Published on February 14th, 2014 | By: Eileen De Guire0
Ceramics and glass business news of the weekPublished on February 14th, 2014 | By: Eileen De Guire
The Energy Department’s National Renewable Energy Laboratory with partners from the Electric Power Research Institute and the University of Colorado have completed a comprehensive study on how wind power technology can assist the power grid by controlling the active power output being placed onto the system. The study, “Active Power Controls from Wind Power: Bridging the GapsPDF”, finds that wind power can support the power system by adjusting its power output to enhance system reliability. Active power control helps balance load with generation at various times, avoiding erroneous power flows, involuntary load shedding, machine damage, and the risk of potential blackouts.
Kyocera Corporation announced that its solar modules installed at the Fraunhofer Institute for Solar Energy Systems (ISE) have been independently tested and their performance levels verified, showing an exceptional output even after 10 years of operation. Europe’s largest solar research institute in Germany, ISE installed a test system with the Kyocera modules equipped with high-precision measuring equipment that confirms an output degradation of just five percent after a full decade of maximum use. Researchers regularly analyze operating data and check the output of random modules annually in Fraunhofer ISE’s test lab, which have determined the Kyocera KC 125G modules still deliver excellent results.
Corning Incorporated announced a commercial agreement with SnapCab Elevator Interior Systems for thin, lightweight, durable Corning Gorilla Glass. SnapCab will design Gorilla Glass into its modular wall-panel systems, which are used in residential and commercial elevators. The same Gorilla Glass that has helped protect handheld electronic devices will now be used in interior architecture to enable new lightweight designs for elevator cabs, lobbies, and conference rooms.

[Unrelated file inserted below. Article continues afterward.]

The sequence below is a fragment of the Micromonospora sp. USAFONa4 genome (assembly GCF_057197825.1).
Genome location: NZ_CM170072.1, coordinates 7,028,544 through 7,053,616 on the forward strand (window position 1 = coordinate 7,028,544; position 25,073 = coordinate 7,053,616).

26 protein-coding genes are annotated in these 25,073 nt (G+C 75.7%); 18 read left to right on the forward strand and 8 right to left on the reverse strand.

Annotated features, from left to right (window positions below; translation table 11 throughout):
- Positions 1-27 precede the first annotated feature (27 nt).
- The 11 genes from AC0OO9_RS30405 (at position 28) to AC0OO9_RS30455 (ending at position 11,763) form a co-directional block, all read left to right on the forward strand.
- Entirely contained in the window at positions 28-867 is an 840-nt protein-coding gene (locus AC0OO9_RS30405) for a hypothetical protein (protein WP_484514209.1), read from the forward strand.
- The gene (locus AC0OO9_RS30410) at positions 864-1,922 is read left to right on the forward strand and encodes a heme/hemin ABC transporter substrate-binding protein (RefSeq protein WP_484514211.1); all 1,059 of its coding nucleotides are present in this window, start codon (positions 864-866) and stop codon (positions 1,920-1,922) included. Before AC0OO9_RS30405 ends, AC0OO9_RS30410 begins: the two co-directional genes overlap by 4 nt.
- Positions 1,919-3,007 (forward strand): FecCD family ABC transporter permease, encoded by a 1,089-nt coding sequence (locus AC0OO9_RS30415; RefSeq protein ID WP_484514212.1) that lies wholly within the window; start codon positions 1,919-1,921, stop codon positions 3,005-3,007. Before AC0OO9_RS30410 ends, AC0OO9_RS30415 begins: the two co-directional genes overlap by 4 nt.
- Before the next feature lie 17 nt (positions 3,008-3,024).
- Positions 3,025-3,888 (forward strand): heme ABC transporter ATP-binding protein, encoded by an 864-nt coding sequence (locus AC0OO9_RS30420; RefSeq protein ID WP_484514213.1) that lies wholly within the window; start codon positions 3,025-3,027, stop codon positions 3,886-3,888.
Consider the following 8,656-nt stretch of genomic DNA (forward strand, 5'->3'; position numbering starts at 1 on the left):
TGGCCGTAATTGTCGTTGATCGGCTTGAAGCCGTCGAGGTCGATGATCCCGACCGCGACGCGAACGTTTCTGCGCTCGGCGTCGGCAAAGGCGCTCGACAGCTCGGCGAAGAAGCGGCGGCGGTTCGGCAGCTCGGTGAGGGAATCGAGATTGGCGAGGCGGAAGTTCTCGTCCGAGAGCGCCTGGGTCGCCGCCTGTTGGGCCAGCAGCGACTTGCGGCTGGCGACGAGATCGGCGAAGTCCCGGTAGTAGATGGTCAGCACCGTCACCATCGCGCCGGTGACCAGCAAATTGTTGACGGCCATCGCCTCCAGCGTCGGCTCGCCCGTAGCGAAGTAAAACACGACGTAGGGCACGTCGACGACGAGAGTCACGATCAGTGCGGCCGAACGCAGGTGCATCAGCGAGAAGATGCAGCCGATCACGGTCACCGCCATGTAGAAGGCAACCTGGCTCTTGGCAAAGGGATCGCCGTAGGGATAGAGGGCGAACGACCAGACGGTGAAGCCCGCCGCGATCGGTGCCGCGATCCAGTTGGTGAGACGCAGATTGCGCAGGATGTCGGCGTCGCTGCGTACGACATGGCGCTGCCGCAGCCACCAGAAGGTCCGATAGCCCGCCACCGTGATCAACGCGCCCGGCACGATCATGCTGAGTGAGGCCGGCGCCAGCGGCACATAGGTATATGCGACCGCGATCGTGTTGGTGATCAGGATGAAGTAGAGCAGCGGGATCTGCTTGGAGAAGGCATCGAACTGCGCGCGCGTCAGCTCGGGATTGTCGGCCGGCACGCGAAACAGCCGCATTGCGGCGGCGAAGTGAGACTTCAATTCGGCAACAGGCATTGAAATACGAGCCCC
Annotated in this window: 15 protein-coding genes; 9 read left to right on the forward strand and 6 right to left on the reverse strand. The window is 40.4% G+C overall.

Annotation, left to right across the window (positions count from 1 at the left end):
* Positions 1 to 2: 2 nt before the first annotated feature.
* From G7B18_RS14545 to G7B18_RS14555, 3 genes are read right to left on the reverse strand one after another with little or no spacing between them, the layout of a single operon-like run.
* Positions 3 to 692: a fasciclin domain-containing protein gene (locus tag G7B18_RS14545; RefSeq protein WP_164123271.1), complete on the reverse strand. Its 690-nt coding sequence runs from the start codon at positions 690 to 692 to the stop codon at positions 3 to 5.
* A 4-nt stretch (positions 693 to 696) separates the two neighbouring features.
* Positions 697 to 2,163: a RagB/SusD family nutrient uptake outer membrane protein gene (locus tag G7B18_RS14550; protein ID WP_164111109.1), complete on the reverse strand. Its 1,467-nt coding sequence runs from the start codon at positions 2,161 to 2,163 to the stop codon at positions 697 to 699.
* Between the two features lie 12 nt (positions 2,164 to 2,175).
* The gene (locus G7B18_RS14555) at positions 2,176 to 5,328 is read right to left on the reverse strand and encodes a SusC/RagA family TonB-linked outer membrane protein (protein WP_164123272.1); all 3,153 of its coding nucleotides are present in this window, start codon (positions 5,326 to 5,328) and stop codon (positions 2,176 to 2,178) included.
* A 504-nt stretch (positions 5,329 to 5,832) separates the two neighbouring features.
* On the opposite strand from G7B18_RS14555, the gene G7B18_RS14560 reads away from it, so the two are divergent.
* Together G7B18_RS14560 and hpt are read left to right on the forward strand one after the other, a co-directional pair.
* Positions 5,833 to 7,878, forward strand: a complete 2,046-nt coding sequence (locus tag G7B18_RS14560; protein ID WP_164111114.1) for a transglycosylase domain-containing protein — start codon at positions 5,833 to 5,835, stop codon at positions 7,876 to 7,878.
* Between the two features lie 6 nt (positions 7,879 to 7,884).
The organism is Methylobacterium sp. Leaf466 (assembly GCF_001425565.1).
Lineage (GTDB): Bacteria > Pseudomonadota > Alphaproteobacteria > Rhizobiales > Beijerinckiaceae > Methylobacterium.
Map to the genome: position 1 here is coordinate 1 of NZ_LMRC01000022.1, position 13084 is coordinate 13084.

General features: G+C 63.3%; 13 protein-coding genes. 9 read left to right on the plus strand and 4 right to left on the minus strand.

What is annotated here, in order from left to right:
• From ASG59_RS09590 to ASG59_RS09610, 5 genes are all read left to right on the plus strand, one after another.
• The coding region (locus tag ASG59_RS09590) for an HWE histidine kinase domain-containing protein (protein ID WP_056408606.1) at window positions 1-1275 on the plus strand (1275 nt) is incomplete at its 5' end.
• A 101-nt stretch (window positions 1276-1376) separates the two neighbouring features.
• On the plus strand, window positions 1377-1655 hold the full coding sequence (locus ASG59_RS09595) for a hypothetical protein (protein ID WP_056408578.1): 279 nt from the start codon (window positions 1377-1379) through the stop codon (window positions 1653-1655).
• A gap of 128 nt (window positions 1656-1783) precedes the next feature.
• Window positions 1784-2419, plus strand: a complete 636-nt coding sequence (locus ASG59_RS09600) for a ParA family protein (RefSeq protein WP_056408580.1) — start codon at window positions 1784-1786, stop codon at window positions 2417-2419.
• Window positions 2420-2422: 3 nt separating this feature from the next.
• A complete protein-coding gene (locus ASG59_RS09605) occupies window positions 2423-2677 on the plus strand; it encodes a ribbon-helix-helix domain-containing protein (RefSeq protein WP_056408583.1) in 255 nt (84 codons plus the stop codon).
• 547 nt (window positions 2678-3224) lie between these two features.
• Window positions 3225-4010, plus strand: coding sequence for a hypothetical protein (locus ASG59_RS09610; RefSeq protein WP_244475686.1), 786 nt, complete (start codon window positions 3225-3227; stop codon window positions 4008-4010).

CeramTec is producing ceramic components for Astrium’s experimental unit, which will be integrated in the International Space Station in July 2014. The sophisticated, complex silicon nitride components are required for specimen holders. This equipment will be used to analyse material science experiments under zero-gravity conditions in space. The parts will be used in the “Materials Science Lab – Electromagnetic Levitator” (MSL-EML) experimental unit, which will be integrated in the European science lab, called Columbus, on the ISS in July 2014.
(worldbulletin.net) Turkey is not going to privatize its boron reserves and the Turkish Petroleum Corporation (TPAO) will be offered at an initial public offering, Turkey’s Energy Minister Taner Yildiz said. Turkey currently relies heavily on foreign energy resources like natural gas and oil, which drives almost half of all electricity production in Turkey and costs up to $60 billion a year. An efficient use of energy is the preferred government policy. The United States and Turkey are the world’s largest producers of boron. Boron is used in the production of glass, ceramics, detergents, insecticides, semi-conductors, and magnets.
Back to Previous Page